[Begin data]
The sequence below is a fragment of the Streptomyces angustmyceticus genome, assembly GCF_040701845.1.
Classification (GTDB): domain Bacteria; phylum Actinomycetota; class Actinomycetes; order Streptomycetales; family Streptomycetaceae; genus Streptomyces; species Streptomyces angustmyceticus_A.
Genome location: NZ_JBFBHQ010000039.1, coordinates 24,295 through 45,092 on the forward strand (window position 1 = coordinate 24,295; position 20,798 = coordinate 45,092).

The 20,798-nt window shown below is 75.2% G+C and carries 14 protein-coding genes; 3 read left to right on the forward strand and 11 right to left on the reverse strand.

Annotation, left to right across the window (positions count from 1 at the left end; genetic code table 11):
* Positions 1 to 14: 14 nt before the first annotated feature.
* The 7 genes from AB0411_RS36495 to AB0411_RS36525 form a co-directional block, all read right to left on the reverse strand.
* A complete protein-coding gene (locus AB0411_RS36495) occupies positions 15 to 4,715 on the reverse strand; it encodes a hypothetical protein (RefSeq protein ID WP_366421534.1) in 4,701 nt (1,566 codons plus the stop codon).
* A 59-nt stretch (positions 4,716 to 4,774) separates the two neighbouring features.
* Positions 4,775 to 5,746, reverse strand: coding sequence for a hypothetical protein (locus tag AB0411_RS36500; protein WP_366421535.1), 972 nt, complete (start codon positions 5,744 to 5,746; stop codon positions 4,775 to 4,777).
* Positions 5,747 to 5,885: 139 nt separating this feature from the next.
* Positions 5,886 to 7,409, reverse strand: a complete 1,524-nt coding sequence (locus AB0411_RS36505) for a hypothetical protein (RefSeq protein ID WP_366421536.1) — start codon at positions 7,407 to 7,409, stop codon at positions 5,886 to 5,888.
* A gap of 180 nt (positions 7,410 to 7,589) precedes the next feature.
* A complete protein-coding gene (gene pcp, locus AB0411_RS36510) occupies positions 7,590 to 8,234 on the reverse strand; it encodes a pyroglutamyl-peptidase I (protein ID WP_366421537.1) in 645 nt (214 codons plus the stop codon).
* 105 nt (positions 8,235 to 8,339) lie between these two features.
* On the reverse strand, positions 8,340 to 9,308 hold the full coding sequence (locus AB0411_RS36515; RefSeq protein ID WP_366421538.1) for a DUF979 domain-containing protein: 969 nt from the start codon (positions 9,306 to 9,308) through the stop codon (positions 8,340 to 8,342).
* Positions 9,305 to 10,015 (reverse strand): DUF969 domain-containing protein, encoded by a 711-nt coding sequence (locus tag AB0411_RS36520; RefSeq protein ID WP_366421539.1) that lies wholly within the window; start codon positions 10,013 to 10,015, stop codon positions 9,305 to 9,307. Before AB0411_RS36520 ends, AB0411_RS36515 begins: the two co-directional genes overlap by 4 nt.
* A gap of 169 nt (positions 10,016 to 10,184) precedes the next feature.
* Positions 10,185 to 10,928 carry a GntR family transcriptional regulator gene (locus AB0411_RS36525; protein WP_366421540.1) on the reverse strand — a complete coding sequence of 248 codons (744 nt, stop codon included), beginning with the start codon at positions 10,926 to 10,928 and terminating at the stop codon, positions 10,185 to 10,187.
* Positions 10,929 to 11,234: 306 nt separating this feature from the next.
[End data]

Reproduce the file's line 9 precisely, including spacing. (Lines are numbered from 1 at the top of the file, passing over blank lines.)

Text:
* A 59-nt stretch (positions 4,716 to 4,774) separates the two neighbouring features.